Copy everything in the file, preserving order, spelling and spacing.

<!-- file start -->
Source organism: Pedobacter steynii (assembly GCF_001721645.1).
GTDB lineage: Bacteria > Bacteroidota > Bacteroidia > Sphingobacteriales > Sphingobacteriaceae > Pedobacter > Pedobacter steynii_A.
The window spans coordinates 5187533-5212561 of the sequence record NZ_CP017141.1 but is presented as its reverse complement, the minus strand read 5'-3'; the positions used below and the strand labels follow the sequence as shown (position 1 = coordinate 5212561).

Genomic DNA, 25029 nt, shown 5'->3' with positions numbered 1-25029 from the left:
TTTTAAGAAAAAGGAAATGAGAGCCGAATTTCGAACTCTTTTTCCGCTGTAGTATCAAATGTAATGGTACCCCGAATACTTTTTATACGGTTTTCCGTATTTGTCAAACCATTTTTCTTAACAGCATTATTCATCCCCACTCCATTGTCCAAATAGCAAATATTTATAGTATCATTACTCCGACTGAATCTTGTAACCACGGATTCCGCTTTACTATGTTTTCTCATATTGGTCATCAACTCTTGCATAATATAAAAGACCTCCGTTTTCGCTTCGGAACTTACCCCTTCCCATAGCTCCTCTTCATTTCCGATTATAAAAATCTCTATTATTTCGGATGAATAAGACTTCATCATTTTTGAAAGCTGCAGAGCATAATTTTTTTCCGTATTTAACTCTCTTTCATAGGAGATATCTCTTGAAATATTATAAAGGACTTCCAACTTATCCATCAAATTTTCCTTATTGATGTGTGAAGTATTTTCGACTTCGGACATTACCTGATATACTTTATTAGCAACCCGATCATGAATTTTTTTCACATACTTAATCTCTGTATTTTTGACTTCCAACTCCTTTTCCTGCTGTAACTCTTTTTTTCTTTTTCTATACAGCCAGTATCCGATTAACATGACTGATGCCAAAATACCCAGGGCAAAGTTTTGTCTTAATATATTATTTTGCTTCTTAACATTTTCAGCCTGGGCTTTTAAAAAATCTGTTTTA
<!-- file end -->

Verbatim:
Source organism: Pedobacter steynii (assembly GCF_001721645.1).
GTDB lineage: Bacteria > Bacteroidota > Bacteroidia > Sphingobacteriales > Sphingobacteriaceae > Pedobacter > Pedobacter steynii_A.
The window spans coordinates 5187533-5212561 of the sequence record NZ_CP017141.1 but is presented as its reverse complement, the minus strand read 5'-3'; the positions used below and the strand labels follow the sequence as shown (position 1 = coordinate 5212561).

Genomic DNA, 25029 nt, shown 5'->3' with positions numbered 1-25029 from the left:
TTTTAAGAAAAAGGAAATGAGAGCCGAATTTCGAACTCTTTTTCCGCTGTAGTATCAAATGTAATGGTACCCCGAATACTTTTTATACGGTTTTCCGTATTTGTCAAACCATTTTTCTTAACAGCATTATTCATCCCCACTCCATTGTCCAAATAGCAAATATTTATAGTATCATTACTCCGACTGAATCTTGTAACCACGGATTCCGCTTTACTATGTTTTCTCATATTGGTCATCAACTCTTGCATAATATAAAAGACCTCCGTTTTCGCTTCGGAACTTACCCCTTCCCATAGCTCCTCTTCATTTCCGATTATAAAAATCTCTATTATTTCGGATGAATAAGACTTCATCATTTTTGAAAGCTGCAGAGCATAATTTTTTTCCGTATTTAACTCTCTTTCATAGGAGATATCTCTTGAAATATTATAAAGGACTTCCAACTTATCCATCAAATTTTCCTTATTGATGTGTGAAGTATTTTCGACTTCGGACATTACCTGATATACTTTATTAGCAACCCGATCATGAATTTTTTTCACATACTTAATCTCTGTATTTTTGACTTCCAACTCCTTTTCCTGCTGTAACTCTTTTTTTCTTTTTCTATACAGCCAGTATCCGATTAACATGACTGATGCCAAAATACCCAGGGCAAAGTTTTGTCTTAATATATTATTTTGCTTCTTAACATTTTCAGCCTGGGCTTTTAAAAAATCTGTTTTA